Identification of genetic biomarkers for alloimmunization in sickle cell disease
Most sickle cell disease (SCD) patients rely on blood transfusion as their main treatment strategy. However, frequent blood transfusion poses the risk of alloimmunization. On average, 30% of SCD patients will alloimmunize while other patient groups form antibodies less frequently. Identification of genetic markers may help to predict which patients are at risk to form alloantibodies. The aim of this study was to evaluate whether genetic variations in the Toll-like receptor pathway or in genes previously associated with antibody-mediated conditions are associated with red blood cell (RBC) alloimmunization in a cohort of SCD patients. In this case-control study, cases had a documented history of alloimmunization while controls had received ≥20 RBC units without alloantibody formation. We used a customized single nucleotide polymorphism (SNP) panel to genotype 690 SNPs in 275 (130 controls, 145 cases) patients. Frequencies were compared using multiple logistic regression analysis. In our primary analysis, no SNPs were found to be significantly associated with alloimmunization after correction for multiple testing. However, in a secondary analysis with a less stringent threshold for significance we found 19 moderately associated SNPs. Among others, SNPs in TLR1/TANK and MALT1 were associated with a higher alloimmunization risk, while SNPs in STAM/IFNAR1 and STAT4 conferred a lower alloimmunization risk.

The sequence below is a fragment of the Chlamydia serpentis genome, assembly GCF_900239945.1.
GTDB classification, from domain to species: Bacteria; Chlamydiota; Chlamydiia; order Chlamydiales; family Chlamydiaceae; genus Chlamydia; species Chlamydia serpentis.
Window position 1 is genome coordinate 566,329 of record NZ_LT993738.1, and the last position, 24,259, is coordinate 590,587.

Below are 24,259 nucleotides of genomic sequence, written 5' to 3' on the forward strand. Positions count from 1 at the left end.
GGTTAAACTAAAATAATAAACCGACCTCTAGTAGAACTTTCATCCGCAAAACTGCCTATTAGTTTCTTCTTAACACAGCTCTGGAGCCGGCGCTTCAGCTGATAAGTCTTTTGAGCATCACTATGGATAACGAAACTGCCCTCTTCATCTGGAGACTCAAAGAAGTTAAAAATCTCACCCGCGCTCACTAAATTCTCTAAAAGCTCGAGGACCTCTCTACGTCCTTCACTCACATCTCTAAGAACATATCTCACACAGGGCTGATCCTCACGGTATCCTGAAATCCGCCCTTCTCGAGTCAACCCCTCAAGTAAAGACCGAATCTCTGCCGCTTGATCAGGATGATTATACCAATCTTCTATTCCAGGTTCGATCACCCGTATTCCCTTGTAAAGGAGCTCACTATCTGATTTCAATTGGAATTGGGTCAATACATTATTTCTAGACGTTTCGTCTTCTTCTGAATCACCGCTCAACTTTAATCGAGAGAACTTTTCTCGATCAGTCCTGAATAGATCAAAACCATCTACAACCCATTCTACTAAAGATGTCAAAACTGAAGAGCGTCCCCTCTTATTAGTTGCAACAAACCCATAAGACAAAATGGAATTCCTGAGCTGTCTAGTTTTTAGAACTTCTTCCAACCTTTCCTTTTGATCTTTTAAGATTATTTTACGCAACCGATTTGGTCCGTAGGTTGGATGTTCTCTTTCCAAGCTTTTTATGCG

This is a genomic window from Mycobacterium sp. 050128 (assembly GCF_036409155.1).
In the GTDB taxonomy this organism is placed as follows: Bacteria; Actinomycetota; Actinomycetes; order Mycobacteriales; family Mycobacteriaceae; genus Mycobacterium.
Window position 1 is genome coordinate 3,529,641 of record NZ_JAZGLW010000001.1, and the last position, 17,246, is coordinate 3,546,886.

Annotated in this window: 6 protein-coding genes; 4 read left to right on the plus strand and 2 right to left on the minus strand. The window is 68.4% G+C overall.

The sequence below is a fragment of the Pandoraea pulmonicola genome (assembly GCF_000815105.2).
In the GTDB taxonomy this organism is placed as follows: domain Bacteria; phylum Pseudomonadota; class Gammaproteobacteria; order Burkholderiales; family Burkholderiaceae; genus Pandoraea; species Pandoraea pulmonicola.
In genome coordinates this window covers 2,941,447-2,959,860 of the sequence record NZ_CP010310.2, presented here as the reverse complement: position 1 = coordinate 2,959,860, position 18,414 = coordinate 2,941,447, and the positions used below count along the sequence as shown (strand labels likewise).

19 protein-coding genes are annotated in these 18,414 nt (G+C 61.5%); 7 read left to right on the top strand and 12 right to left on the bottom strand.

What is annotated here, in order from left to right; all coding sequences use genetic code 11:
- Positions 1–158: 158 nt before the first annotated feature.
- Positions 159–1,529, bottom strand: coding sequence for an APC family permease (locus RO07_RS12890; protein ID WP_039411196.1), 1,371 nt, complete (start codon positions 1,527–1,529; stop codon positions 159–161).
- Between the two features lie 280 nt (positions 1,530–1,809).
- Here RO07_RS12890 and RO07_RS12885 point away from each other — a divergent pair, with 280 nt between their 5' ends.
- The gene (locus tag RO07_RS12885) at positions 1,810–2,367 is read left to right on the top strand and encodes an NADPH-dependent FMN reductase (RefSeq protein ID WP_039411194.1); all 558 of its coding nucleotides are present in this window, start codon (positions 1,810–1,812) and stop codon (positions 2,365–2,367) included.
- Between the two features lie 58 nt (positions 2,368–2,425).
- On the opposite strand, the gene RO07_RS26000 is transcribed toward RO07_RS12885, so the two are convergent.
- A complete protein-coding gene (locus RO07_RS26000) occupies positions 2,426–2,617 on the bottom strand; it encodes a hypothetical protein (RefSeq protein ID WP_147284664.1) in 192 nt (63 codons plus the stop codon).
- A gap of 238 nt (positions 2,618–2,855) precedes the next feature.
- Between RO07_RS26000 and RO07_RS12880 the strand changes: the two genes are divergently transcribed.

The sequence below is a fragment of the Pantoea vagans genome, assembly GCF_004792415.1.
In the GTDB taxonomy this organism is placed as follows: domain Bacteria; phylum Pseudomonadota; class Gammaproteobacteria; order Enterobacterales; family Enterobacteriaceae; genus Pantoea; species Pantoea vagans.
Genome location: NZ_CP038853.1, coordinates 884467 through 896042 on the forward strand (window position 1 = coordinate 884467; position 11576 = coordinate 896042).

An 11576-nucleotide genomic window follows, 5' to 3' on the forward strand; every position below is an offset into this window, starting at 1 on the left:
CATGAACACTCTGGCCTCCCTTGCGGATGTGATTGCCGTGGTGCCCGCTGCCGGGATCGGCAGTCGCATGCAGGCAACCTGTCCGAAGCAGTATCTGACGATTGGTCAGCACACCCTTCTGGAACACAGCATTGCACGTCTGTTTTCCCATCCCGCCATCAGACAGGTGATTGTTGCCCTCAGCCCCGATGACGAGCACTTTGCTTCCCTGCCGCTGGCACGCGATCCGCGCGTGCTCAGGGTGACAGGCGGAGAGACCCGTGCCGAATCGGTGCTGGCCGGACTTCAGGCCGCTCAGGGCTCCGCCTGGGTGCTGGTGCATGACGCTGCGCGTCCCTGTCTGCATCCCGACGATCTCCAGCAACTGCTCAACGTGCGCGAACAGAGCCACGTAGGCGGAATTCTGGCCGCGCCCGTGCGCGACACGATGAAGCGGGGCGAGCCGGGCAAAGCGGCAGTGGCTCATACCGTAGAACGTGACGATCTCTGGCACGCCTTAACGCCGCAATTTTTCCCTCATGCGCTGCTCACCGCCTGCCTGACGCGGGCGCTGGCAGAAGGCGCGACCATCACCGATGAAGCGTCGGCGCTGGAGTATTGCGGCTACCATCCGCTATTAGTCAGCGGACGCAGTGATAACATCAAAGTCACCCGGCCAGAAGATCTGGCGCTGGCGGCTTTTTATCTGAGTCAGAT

|Keywords||gene polymorphisms, sickle cell disease, alloimmunization, responder, TOLL-like receptors.|
|Persistent URL||dx.doi.org/10.1111/bjh.15998, hdl.handle.net/1765/121266|
|Series||VSNU Open Access deal|
|Journal||British Journal of Haematology|
|Note||corresponding author affiliated with AMC|
Meinderts, S.M., Gerritsma, J.J., Sins, JWR, den Boer, M.L, van Leeuwen, K., Biemond, B.J, … van den Berg, T.K. (2019). Identification of genetic biomarkers for alloimmunization in sickle cell disease. British Journal of Haematology, 186(6), 887–899. doi:10.1111/bjh.15998